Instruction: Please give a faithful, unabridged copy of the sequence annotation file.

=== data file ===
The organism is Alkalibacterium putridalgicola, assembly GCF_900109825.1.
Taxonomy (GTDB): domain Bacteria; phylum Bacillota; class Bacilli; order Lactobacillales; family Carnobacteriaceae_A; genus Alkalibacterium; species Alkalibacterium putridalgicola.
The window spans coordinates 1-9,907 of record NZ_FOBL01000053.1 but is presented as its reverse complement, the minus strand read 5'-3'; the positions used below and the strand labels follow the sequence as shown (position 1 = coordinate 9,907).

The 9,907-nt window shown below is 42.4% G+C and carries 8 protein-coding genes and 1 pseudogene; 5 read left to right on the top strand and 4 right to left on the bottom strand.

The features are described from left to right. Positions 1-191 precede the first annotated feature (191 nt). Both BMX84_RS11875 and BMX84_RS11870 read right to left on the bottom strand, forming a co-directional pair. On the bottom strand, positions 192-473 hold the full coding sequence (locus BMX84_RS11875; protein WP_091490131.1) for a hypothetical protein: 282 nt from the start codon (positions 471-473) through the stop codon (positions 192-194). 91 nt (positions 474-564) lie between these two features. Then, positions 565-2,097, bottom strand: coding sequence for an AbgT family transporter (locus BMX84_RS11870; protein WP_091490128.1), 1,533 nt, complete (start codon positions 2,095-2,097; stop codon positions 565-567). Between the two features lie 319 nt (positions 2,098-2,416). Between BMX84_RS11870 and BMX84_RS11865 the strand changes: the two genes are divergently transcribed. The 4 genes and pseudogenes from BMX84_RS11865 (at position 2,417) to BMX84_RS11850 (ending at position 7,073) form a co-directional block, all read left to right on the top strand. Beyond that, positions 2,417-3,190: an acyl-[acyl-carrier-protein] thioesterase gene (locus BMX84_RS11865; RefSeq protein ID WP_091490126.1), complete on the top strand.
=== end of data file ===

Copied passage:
The organism is Alkalibacterium putridalgicola, assembly GCF_900109825.1.
Taxonomy (GTDB): domain Bacteria; phylum Bacillota; class Bacilli; order Lactobacillales; family Carnobacteriaceae_A; genus Alkalibacterium; species Alkalibacterium putridalgicola.
The window spans coordinates 1-9,907 of record NZ_FOBL01000053.1 but is presented as its reverse complement, the minus strand read 5'-3'; the positions used below and the strand labels follow the sequence as shown (position 1 = coordinate 9,907).

The 9,907-nt window shown below is 42.4% G+C and carries 8 protein-coding genes and 1 pseudogene; 5 read left to right on the top strand and 4 right to left on the bottom strand.

The features are described from left to right. Positions 1-191 precede the first annotated feature (191 nt). Both BMX84_RS11875 and BMX84_RS11870 read right to left on the bottom strand, forming a co-directional pair. On the bottom strand, positions 192-473 hold the full coding sequence (locus BMX84_RS11875; protein WP_091490131.1) for a hypothetical protein: 282 nt from the start codon (positions 471-473) through the stop codon (positions 192-194). 91 nt (positions 474-564) lie between these two features. Then, positions 565-2,097, bottom strand: coding sequence for an AbgT family transporter (locus BMX84_RS11870; protein WP_091490128.1), 1,533 nt, complete (start codon positions 2,095-2,097; stop codon positions 565-567). Between the two features lie 319 nt (positions 2,098-2,416). Between BMX84_RS11870 and BMX84_RS11865 the strand changes: the two genes are divergently transcribed. The 4 genes and pseudogenes from BMX84_RS11865 (at position 2,417) to BMX84_RS11850 (ending at position 7,073) form a co-directional block, all read left to right on the top strand. Beyond that, positions 2,417-3,190: an acyl-[acyl-carrier-protein] thioesterase gene (locus BMX84_RS11865; RefSeq protein ID WP_091490126.1), complete on the top strand.